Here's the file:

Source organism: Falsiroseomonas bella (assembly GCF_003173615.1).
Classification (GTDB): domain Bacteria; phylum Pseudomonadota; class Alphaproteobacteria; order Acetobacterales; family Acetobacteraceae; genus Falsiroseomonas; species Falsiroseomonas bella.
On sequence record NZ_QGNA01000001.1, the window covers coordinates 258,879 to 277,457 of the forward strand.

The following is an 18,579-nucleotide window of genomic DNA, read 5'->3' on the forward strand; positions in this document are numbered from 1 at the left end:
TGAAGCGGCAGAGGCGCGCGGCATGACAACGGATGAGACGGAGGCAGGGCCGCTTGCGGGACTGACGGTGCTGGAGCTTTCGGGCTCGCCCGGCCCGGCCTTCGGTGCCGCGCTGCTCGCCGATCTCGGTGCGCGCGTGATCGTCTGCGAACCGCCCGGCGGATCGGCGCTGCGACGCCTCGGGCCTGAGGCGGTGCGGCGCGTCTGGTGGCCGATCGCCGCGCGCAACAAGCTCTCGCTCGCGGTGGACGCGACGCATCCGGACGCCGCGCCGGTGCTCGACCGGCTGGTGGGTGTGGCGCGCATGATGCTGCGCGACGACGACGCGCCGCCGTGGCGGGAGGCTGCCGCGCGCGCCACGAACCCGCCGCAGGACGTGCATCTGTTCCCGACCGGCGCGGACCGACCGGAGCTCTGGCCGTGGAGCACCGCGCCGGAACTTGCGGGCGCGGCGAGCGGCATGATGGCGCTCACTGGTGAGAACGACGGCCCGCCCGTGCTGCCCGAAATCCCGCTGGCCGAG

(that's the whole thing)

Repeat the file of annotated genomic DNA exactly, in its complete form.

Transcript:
Source organism: Falsiroseomonas bella (assembly GCF_003173615.1).
Classification (GTDB): domain Bacteria; phylum Pseudomonadota; class Alphaproteobacteria; order Acetobacterales; family Acetobacteraceae; genus Falsiroseomonas; species Falsiroseomonas bella.
On sequence record NZ_QGNA01000001.1, the window covers coordinates 258,879 to 277,457 of the forward strand.

The following is an 18,579-nucleotide window of genomic DNA, read 5'->3' on the forward strand; positions in this document are numbered from 1 at the left end:
TGAAGCGGCAGAGGCGCGCGGCATGACAACGGATGAGACGGAGGCAGGGCCGCTTGCGGGACTGACGGTGCTGGAGCTTTCGGGCTCGCCCGGCCCGGCCTTCGGTGCCGCGCTGCTCGCCGATCTCGGTGCGCGCGTGATCGTCTGCGAACCGCCCGGCGGATCGGCGCTGCGACGCCTCGGGCCTGAGGCGGTGCGGCGCGTCTGGTGGCCGATCGCCGCGCGCAACAAGCTCTCGCTCGCGGTGGACGCGACGCATCCGGACGCCGCGCCGGTGCTCGACCGGCTGGTGGGTGTGGCGCGCATGATGCTGCGCGACGACGACGCGCCGCCGTGGCGGGAGGCTGCCGCGCGCGCCACGAACCCGCCGCAGGACGTGCATCTGTTCCCGACCGGCGCGGACCGACCGGAGCTCTGGCCGTGGAGCACCGCGCCGGAACTTGCGGGCGCGGCGAGCGGCATGATGGCGCTCACTGGTGAGAACGACGGCCCGCCCGTGCTGCCCGAAATCCCGCTGGCCGAG